New to DVD and Blu-ray: Baby Drama and Olympic Hopefuls
New on DVD, Blu-Ray and streaming this week, a nearly-lost masterpiece with 'Margaret,' Olympic glory with 'Chariots of Fire,' an urban and urbane comedy on video-on-demand and a newly-streaming comedy classic ...
The story behind Kenneth Lonergan's 'Margaret' coming to Blu-ray is, in many ways, as strange and startling as the drama in the film itself. Held up for years by lawsuits, 'Margaret,' the follow-up to Lonergan's acclaimed 'You Can Count on Me,' dribbled its way to theaters in a two-and-a-half hour cut the writer-director was legally prohibited from talking about. But now, Fox isn't just putting 'Margaret' on Blu-Ray, but also releasing the three-hour-and-six minute cut Lonergan originally wanted in theaters.
All of that aside, though, 'Margaret' -- about New York teen Anna Paquin dealing with the aftereffects of a horrible bus accident she witnessed and may have even caused -- is a brilliant, painfully honest and sharp-eyed film that paints a picture of a life, a crisis and a city, with New York as a character in and of itself, and Paquin, Mark Ruffalo and Matt Damon giving great performances.
Too often, great films become legends, or "the one that got away"; 'Margaret,' though, seems to have earned a second chance that fans of smart, strong, tough drama should take advantage of.
The 1981 film that, for years, defined what an Oscar-winning prestige picture can and should be, 'Chariots of Fire' comes to Blu-ray conveniently timed for the 2012 Summer Olympics. All kidding aside, this is a great presentation of a great film, a true story that follows the very different lives and very different paths of two British Olympic runners played by Ben Cross and Ian Charleson, one Jewish and one Christian, as they prepare for the 1924 Olympics.
Nominated for seven Oscars, the film won four -- including Best Picture -- and this new Blu includes a great transfer of the film's image and sound but is also loaded with commentary, making-of footage, interviews, deleted scenes, screen tests and more.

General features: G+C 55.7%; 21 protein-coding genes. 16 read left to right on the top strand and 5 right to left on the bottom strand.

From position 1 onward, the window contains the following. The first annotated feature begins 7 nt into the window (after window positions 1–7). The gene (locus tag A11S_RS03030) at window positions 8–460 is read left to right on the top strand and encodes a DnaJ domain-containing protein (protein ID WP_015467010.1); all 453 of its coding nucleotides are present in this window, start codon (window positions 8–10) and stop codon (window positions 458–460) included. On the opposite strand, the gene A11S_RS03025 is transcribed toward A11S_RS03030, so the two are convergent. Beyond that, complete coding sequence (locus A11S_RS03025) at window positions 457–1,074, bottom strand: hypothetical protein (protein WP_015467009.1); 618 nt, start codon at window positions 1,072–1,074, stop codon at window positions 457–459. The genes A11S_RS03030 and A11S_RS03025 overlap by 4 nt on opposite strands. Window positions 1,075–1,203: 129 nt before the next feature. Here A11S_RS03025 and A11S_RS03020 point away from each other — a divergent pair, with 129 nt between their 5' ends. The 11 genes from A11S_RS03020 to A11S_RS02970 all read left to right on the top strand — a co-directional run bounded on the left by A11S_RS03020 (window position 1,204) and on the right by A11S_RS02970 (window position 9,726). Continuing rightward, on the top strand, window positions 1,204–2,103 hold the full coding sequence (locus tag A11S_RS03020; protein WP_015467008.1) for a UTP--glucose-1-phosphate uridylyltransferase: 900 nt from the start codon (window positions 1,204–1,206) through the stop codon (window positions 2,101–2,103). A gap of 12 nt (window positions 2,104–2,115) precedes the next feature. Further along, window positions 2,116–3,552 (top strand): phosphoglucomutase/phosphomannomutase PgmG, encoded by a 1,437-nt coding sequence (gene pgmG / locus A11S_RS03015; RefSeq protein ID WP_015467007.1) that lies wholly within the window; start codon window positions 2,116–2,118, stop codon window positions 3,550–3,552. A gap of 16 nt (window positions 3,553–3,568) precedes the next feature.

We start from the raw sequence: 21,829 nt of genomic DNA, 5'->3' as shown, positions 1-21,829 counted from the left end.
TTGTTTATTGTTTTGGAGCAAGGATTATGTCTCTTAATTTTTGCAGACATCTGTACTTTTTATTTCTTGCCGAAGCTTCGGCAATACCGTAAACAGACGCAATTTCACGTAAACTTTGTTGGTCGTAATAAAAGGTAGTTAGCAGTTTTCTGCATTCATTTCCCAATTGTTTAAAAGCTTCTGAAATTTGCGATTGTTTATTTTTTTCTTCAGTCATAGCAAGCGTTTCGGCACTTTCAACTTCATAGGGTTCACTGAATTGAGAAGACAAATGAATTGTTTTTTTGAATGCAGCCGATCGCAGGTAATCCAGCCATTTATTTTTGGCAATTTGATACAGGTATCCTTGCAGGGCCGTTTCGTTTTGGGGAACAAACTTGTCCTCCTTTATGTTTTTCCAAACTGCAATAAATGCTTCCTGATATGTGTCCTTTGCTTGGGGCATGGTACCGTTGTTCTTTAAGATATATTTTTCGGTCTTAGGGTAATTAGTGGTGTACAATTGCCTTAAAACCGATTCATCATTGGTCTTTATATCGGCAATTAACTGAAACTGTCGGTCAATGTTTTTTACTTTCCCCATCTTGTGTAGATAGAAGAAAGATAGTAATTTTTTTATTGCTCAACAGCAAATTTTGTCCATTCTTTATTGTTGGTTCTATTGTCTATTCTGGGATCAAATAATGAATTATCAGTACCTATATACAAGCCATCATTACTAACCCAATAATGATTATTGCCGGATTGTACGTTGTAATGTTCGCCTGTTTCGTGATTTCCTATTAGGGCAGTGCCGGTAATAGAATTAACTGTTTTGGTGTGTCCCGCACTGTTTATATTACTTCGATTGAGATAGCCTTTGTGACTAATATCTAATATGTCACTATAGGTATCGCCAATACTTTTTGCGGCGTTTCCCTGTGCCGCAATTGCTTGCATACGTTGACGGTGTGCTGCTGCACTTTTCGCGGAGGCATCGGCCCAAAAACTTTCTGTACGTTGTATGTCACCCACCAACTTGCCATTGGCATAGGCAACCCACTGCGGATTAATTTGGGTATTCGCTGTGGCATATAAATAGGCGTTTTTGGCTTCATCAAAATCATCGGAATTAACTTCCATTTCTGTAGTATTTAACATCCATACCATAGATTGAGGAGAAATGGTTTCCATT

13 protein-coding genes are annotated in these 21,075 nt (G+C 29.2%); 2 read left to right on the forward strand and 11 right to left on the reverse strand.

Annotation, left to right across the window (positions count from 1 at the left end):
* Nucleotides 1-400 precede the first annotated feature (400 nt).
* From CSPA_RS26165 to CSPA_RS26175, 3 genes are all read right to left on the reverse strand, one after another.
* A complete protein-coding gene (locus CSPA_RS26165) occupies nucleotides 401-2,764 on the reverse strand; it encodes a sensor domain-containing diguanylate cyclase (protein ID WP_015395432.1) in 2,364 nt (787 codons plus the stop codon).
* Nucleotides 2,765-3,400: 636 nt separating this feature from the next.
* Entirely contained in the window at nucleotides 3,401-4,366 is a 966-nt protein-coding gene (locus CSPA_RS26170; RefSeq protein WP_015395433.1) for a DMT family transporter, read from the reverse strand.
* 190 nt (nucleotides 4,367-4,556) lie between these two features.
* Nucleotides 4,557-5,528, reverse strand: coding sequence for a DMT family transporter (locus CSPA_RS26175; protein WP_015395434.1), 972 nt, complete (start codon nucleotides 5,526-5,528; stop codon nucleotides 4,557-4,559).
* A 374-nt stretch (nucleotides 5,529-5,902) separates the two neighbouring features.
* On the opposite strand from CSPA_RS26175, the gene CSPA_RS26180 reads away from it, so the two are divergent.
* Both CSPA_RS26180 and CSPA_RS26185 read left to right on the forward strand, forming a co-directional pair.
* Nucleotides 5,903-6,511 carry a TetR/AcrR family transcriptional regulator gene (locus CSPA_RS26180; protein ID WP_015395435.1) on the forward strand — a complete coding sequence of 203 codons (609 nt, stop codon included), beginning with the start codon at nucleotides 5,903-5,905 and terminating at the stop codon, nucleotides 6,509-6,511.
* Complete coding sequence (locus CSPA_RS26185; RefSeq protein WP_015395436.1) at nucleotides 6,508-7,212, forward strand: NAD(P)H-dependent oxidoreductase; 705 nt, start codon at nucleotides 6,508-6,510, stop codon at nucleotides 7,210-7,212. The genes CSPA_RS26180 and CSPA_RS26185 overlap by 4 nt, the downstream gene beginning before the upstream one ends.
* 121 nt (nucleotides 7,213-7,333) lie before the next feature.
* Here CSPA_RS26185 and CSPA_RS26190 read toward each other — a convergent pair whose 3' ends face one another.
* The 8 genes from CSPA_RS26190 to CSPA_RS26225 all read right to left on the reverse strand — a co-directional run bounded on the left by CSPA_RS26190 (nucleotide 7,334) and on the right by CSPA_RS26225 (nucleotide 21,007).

Written, directed by and starring Julie Delpy, '2 Days in New York' felt, for me, like nothing less than a modern, French, feminine take on a classic '80s Woody Allen New York comedy. Delpy plays a harried mom whose partner Chris Rock (also a harried dad) is almost, but not quite braced for the arrival of her visiting French dad (played by Delpy's real dad) and other non-blasts from her past. Delpy and Rock have a terrific chemistry, and the film zips by with urban sights and urbane insights. Witty and fast, with great direction and a speedy, neurotic charm, '2 Days in New York' will appeal to any exhausted parent wildly trying, and wildly failing to "have it all."
Recently popping back up on Netflix Watch Instant, the Coen Brothers' second film -- and first flat-out comedy -- still has the punch, zip and zing that made it a breakthrough for them and star Nicolas Cage back in 1987.
Cage is H.I. McDunnough, a low-rent crook who falls for Holly Hunter's tough cop Edwina, aka "Ed"; their marital bliss gets sidetracked when they learn they're infertile. But after local furniture magnate Nathan Arizona has quints, Ed and H.I. desperately reason that the Arizonas won't miss one little new addition and set out as fairly inept kidnappers...
Full of slapstick, deadpan jokes and the crazy chaos of a Looney Tunes cartoon brought to life (especially when bounty hunter Randall "Tex" Cobb is on the case), 'Raising Arizona' is a near-perfect comedy whether you're seeing it for the first time or quoting its often-watched wit and wisdom.